Wednesday, October 10, 2007

It's Not Rocket Science

Because nothing is. Because there ain't no such thing.

I don't know when people starting saying It's not rocket science to indicate that something isn't very difficult. I'm sure I never heard that back when I was an aerospace engineer* - or, as some people would say, a rocket scientist.

But there's never been any such thing as rocket science. Even when the field was being pioneered by Tsiolkovsky and Goddard, or for that matter by unknown Chinese experimenters many centuries earlier, what they were doing was a branch of engineering, not science. The cutting-edge work is not trivial. The people who do it aren't dummies. But they're also not scientists; by any reasonable definition of the two terms, they're engineers.

Maybe I'd be willing to go along with the silly usage if I thought it was just an acknowledgement of the complexity of the work involved. What keeps me from doing so is the figure of the rocket scientist in popular entertainment. The latest and most bizarre example is the character Henry on the TV show Eureka.

I loved the first season of the show (the second season approached dangerously close to suckitude), and Henry is an interesting character and the actor who plays him is outstanding and should be far better known. However, Henry, who told the hero, Jack Carter, that he used to be an engineer and worked on the space shuttle, knows everything about everything. He's the generic TV/movie scientist - the guy who knows every science the plot requires him to know and who can do all the hands-on stuff brilliantly, while solving monstrously difficult scientific problems in one hour. But of course he can! He worked on the space shuttle! He's a rocket scientist!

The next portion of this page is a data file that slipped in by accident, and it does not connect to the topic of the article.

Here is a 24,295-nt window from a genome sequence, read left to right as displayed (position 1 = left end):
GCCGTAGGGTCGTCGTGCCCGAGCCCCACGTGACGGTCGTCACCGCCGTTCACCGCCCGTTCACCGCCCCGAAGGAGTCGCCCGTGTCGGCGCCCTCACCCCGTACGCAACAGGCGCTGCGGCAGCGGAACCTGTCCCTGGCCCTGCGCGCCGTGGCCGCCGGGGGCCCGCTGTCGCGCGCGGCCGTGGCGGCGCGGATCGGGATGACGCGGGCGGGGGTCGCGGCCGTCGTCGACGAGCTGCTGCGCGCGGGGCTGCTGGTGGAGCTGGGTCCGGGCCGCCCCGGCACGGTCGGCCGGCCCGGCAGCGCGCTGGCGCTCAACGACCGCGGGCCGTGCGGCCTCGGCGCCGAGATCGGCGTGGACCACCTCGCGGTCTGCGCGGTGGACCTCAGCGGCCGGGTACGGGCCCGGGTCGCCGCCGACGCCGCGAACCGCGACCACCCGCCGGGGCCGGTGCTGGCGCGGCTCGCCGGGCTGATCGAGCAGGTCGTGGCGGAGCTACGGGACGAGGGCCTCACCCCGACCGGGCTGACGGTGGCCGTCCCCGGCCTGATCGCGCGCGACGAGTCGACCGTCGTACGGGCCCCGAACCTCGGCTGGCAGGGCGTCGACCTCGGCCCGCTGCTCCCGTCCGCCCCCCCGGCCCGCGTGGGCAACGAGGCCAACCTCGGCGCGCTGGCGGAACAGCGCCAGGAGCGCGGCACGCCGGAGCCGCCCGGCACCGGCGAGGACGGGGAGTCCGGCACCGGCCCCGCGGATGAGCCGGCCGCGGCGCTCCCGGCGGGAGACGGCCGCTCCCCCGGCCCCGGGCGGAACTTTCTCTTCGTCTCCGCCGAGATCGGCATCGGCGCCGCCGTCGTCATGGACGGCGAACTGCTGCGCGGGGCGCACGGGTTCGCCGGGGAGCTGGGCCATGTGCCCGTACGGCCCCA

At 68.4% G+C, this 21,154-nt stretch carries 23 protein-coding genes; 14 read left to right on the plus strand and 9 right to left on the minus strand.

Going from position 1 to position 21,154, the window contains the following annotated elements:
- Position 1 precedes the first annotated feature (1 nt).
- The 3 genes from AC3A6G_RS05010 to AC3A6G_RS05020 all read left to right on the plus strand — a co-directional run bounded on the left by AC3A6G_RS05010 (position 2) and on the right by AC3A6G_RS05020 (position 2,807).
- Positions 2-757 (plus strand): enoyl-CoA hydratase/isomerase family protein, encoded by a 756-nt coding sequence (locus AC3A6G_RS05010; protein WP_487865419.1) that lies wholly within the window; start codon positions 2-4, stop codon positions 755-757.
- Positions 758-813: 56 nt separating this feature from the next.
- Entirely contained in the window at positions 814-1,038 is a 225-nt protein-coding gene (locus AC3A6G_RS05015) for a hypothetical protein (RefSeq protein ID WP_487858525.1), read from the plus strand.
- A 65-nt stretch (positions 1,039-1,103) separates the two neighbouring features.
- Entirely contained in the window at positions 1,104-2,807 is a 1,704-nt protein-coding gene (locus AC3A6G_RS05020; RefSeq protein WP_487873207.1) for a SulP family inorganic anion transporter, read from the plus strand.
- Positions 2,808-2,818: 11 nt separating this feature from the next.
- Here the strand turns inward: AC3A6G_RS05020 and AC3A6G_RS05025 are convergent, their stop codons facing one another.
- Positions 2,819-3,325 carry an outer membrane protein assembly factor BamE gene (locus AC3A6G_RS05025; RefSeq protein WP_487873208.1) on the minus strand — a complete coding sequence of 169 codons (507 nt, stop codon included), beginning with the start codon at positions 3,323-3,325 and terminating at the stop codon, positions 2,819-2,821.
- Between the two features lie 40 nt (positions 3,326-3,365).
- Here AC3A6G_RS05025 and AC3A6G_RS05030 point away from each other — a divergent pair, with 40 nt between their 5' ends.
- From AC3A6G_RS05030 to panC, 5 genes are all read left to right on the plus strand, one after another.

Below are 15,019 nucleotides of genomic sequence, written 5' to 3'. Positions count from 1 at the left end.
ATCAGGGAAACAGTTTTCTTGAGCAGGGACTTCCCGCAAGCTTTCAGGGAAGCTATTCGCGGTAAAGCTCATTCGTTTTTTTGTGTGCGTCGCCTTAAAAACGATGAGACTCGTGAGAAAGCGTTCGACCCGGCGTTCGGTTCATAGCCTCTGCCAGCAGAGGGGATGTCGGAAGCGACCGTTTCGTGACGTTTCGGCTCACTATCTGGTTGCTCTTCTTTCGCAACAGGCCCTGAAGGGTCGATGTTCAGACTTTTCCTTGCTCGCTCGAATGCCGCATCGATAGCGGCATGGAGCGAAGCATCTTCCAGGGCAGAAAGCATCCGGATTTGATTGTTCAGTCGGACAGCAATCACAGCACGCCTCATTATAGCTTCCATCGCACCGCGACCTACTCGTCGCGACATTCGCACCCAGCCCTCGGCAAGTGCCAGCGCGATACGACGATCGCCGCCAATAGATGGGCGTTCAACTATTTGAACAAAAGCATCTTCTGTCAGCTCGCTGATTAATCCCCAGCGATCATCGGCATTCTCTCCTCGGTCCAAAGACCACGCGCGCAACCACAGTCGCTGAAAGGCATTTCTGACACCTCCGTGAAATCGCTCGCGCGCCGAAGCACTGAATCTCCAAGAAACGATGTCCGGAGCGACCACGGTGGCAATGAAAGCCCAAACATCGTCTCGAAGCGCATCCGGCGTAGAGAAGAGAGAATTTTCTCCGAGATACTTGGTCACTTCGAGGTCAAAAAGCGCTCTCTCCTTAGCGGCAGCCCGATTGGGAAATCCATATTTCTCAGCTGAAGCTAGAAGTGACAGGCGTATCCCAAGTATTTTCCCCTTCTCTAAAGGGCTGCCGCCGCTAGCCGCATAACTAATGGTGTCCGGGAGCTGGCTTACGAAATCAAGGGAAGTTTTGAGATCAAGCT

Why, Henry even understands quantum mechanics. Hmph. Let me tell you, despite having played a part in sending man to the moon and the Viking lander to Mars, I still think that quantum mechanics is smoke and mirrors and electrons are little gray ball-bearinglike things that have a definite position and velocity vector.*****

* Yes, I mentioned that as a way of pulling professional or maybe rhetorical rank. I didn't endure seven years in the aerospace biz for nothing.** If nothing else, it gives me the appearance of authority when I have this argument with people

** Okay, I also got a draft deferment*** out of it during the Viet Nam war, which is certainly far from nothing.

*** Until they changed the rules because they were getting so desperate for bodies to send into the quagmire, but by that time I was a daddy, just like Richard "The Dick" Cheney, but in my case it was a happy circumstance, not something we'd cynically planned solely (and soullessly) for that reason.****

**** But that's another story.

***** Oh, probably not. What do I know? I'm just a rocket scientist.


ORION said...

Okay so I'll start saying, "It's not brain surgery."

David said...

Hey, that's not bad! Maybe it'll catch on.

There's something else I could never figure out: tacking against the wind, if that's the right term. I suppose it's a matter of vector addition, but it still bends my brain.

Daniel Dvorkin said...

Brain surgeons are smart, but not as smart as bioinformaticists. Or bioinformaticians. We're so smart, we can't even agree which really big word to use to describe ourselves!

David said...

How about bioinformatickler? Too levitacious?

Daniel Dvorkin said...

That's a special service for people with a fetish for microarray analysis. It costs extra.